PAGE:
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UCSC Genome Browser Acknowledgments

The data and software displayed on this site are the result of a large collaborative effort among many individuals at UCSC and at research institutions around the world. We'd like to acknowledge the scientists and engineers who have contributed to the UCSC Genome Browser and its data, and the organizations who have made this project possible through their generous funding.

Human

Acknowledgment of early support

UCSC Genome Browser project team

Human Genome Browser acknowledgments

The UCSC Human Genome Browser is generated by the UCSC Genome Bioinformatics Group in collaboration with the International Human Genome Project. The browser project is funded by grants from the National Human Genome Research Institute, and generous support from the Howard Hughes Medical Institute and the California Institutes for Science and Innovation.

We work with collaborators at many other institutions to produce and annotate this reference sequence of the human genome. To view complete acknowledgments for a specific annotation, see the "Credits" section on the track's description page in the Genome Browser. For a list of browser-related publications, see our publications page.

UCSC Human Genome Browsers:

Human genome data sources

Recent versions of the human genome sequence, starting with the hg19 (GRCh37) assembly, are provided by the Genome Reference Consortium (GRC), whose goal is to correct the small number of regions in the reference that are currently misrepresented, to close as many remaining gaps as possible and to produce alternative assemblies of structurally variant loci when necessary.

Prior to hg19, the human genome sequence data used by the browser were generated by laboratories belonging to the Human Genome Sequencing Consortium. Periodic freezes of this data were generated by NCBI, and EST, mRNA, BACend and other types of data used for the assembly and annotation were obtained from GenBank, European Molecular Biology Lab (EMBL), and DNA Data Bank of Japan (DDBJ). Clone maps were created by the individual sequencing centers.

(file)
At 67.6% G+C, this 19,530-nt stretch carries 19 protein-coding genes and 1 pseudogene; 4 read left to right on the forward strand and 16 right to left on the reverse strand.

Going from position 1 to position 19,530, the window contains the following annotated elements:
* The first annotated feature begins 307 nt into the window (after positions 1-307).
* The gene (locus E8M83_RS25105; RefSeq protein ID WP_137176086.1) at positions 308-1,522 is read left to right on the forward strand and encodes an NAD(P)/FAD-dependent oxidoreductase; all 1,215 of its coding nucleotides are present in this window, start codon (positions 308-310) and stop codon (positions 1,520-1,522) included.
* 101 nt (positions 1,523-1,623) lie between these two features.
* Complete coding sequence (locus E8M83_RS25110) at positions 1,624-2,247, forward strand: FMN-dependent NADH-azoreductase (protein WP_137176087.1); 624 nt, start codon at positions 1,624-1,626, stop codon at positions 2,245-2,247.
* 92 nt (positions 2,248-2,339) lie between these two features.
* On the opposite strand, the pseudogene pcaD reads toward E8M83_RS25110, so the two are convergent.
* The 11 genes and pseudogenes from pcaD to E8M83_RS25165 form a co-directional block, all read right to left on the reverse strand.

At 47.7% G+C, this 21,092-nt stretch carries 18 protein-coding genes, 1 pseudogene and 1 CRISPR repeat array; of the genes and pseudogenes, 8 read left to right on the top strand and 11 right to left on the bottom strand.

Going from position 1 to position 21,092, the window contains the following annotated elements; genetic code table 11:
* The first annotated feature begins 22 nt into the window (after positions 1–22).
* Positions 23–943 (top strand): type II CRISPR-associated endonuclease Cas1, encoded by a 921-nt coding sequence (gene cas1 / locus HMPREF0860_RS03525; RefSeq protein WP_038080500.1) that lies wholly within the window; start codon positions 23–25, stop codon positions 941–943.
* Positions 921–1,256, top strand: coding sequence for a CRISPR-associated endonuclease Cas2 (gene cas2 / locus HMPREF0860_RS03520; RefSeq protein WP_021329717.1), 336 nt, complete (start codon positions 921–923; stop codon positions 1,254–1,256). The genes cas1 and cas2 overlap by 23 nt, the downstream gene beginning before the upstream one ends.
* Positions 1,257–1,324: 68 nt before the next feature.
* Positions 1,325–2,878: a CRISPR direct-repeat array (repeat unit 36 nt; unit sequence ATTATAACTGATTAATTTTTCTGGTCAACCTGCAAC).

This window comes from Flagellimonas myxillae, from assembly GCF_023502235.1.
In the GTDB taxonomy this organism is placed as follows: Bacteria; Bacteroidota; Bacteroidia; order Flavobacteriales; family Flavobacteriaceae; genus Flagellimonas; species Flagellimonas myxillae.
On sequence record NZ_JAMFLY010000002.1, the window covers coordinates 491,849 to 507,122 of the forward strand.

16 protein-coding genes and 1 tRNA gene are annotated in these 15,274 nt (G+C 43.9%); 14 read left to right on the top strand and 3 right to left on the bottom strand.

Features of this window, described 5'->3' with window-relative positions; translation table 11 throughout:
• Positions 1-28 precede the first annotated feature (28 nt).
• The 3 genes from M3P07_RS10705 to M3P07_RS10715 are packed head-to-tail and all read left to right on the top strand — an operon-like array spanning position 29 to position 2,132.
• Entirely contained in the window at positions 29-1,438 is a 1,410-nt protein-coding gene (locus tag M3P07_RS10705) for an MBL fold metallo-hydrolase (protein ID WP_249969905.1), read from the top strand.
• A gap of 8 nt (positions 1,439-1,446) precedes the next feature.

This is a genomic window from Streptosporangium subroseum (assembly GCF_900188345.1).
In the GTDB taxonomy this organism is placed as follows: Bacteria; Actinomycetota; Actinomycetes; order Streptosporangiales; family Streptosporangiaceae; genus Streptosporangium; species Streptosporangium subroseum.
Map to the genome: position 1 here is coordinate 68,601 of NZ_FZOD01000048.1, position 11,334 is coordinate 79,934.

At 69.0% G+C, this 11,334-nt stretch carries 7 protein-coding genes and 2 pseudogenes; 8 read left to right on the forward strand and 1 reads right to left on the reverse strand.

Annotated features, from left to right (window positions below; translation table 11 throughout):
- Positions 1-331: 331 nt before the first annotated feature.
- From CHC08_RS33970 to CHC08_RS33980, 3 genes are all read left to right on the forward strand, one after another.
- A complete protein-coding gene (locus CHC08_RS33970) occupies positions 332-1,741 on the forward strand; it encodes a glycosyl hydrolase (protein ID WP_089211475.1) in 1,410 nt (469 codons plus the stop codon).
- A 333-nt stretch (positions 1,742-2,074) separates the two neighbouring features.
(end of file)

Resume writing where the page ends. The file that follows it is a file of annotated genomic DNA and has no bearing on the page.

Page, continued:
The original chromosome files were produced by the institutions and individuals listed in the table below.

Chromosome Sequencing Centers AGP File
1 The Sanger Institute, Cambridge, UK
University of Washington, Department of Genome Sciences, Seattle, WA, USA
Jane Rogers
2 The Genome Institute at Washington University (WUSTL), St. Louis, MO, USA Rick Wilson
3 Baylor College of Medicine Human Genome Sequencing Center (BCM-HGSC), Houston, TX, USA
Beijing Genomics Institute/Human Genome Center, Beijing, China
University of Washington, Department of Genome Sciences, Seattle, WA, USA
Steve Scherer
4 The Genome Institute at Washington University (WUSTL), St. Louis, MO, USA
Stanford Human Genome Center, Palo Alto, CA, USA
Rick Wilson
5 Joint Genome Institute, U.S. Department of Energy, Walnut Creek, CA, USA
Stanford Human Genome Center, Palo Alto, CA, USA
Jeremy Schmutz
6 The Wellcome Trust Sanger Institute, Cambridge, UK Jane Rogers
7 The Genome Institute at Washington University (WUSTL), St. Louis, MO USA
University of Washington, Department of Genome Sciences, Seattle, WA, USA
Rick Wilson
8 The Broad Institute, Cambridge, MA USA
Keio University, Tokyo, Japan
Institute of Molecular Biology (IMB), Jena, Germany
Chad Nusbaum
9 The Wellcome Trust Sanger Institute, Cambridge, UK
Gesellschaft fuer Biotechnologische Forschung (GBF), Braunschweig, Germany
Jane Rogers
10 The Wellcome Trust Sanger Institute, Cambridge, UK
Genome Therapeutics Corporation (GTC), Waltham, MA, USA
Jane Rogers
11 RIKEN Human Genome Research Group, Japan
The Broad Institute, Cambridge, MA USA
Todd Taylor
12 Baylor College of Medicine Human Genome Sequencing Center (BCM-HGSC), Houston, TX, USA Steve Scherer
13 The Wellcome Trust Sanger Institute, Cambridge, UK Jane Rogers
14 Genoscope National Sequencing Centre, Evry, France
Institute for Systems Biology (ISB), Seattle, WA